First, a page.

Reform the College Admission Process


In the modern labor market, a college degree is increasing in importance. Job and wage growth for college-educated workers has far outpaced that for non-college-educated workers during the recovery. A degree from an elite university is of particular value as it serves as a gateway to elite occupations such as investment banking, as firms like those on Wall Street will only recruit from elite “target schools.” Given the current college admission system, not everyone has an equal chance at passing through this gateway, which further exacerbates income inequality.

This would be less of an issue if college admissions were strictly merit-based using clear, objective standards such as high school GPA and standardized test scores. Anyone meeting these standards could gain admission. However, this is not the case. Instead, admissions are “holistic,” which means that the universities have a high level of discretion to admit students based on subjective criteria. Given this, the fact that the value of a degree from an elite school is exploding, and the demand for admission slots far outstrips the supply of them, corruption in the admissions process is essentially guaranteed, as seen with the recent college admissions scandal.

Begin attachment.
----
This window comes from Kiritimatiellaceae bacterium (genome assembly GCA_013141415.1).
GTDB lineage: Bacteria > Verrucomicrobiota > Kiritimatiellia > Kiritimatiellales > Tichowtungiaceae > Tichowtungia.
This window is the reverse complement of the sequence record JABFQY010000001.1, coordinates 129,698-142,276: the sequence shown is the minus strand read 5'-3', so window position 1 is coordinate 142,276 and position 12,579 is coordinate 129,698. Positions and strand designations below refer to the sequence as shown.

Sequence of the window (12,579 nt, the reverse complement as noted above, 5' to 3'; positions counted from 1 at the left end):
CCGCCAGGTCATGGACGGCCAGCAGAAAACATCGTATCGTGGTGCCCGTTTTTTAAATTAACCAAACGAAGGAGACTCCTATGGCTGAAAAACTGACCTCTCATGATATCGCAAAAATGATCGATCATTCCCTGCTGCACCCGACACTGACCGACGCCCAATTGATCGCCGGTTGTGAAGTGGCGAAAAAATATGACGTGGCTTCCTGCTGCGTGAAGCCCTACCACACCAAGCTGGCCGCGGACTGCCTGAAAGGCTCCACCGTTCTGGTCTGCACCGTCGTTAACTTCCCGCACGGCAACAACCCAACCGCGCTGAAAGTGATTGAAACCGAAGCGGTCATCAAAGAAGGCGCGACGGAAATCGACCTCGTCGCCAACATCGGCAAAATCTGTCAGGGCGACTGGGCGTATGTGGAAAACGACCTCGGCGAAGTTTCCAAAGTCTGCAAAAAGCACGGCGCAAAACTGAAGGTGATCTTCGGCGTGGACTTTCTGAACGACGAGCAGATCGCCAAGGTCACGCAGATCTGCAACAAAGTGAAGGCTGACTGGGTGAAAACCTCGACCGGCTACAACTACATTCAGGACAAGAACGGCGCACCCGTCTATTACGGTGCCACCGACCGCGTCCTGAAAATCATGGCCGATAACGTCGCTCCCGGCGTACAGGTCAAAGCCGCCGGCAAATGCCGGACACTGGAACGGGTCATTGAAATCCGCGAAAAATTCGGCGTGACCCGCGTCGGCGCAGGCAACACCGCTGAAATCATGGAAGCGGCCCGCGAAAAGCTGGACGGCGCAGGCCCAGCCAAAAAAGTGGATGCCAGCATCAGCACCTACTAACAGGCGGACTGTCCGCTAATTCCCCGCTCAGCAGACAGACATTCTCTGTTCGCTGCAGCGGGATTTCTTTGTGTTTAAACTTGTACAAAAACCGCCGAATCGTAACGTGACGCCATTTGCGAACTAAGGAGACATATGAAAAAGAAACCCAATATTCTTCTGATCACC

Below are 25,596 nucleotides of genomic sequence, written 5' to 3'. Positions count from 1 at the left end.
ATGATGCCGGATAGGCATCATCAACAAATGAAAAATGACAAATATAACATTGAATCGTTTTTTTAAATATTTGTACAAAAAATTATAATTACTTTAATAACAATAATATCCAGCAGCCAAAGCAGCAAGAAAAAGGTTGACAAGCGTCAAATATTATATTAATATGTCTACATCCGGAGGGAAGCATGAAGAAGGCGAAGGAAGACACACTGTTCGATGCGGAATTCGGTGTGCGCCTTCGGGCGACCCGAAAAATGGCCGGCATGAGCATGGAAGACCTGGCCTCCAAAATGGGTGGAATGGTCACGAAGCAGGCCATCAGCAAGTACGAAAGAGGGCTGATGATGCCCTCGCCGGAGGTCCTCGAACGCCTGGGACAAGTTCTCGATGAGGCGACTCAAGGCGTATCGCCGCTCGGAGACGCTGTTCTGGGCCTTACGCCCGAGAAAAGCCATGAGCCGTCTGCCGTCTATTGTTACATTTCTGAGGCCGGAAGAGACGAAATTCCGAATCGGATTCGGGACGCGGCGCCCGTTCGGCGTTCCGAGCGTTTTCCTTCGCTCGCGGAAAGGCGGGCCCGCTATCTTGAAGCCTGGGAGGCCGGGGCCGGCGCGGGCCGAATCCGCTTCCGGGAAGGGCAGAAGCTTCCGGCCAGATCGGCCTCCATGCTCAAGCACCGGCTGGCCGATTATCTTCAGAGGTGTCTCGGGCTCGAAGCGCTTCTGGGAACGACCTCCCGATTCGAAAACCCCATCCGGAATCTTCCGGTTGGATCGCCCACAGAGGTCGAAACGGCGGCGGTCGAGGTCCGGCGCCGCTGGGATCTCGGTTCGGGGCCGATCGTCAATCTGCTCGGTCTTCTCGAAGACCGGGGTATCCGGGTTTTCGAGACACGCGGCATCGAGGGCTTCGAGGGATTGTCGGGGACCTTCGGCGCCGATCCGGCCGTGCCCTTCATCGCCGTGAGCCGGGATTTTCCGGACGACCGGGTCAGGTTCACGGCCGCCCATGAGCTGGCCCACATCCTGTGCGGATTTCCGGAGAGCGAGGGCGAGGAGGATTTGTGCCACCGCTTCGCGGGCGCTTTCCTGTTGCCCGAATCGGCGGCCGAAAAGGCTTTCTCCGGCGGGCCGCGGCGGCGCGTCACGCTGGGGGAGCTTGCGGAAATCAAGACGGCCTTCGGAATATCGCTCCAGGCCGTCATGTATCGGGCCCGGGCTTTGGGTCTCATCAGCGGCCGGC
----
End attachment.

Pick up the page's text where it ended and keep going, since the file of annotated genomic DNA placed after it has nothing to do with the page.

Another issue is that of “legacy admissions,” wherein children of parents who attended a particular university get an advantage when it comes to admission. For example, less than 5% of applicants to Harvard University are accepted for admission, but 34% of legacy applicants are. This contributes to income inequality persisting across generations. It becomes much easier to get an elite job and a path to the upper class if one is accepted into an elite university. The odds of being accepted to such a university are substantially higher if one already comes from an upper-class family whose parents attended the university. This causes advancement in America to be based less on merit and more on family background and connections.

There are straightforward things that could be done to mitigate this problem. Malcom Gladwell suggests making it illegal for employers to ask job applicants what university they attended. Others have proposed making college admissions a lottery – anyone can enter a lottery for admission to a particular university. If entries exceed admission slots, admission would be determined by random lottery.

Both of these ideas would eliminate the incentives that lead to corruption in the college admissions process and would force employers to rigorously evaluate candidates based on their talent and skills, rather than using the name of their university. There is no compelling evidence that undergraduate academic quality is correlated with a university’s ranking. Thus, the labor market would be strengthened by increasing the pool of candidates that businesses evaluate for employment. The federal government could require these reforms as a condition of universities accepting federal money. Any university, public or private, that receives federal research grants or federal student aid would have to comply. These reforms would promote a stronger, fairer economy which would reduce income inequality while costing taxpayers nothing.


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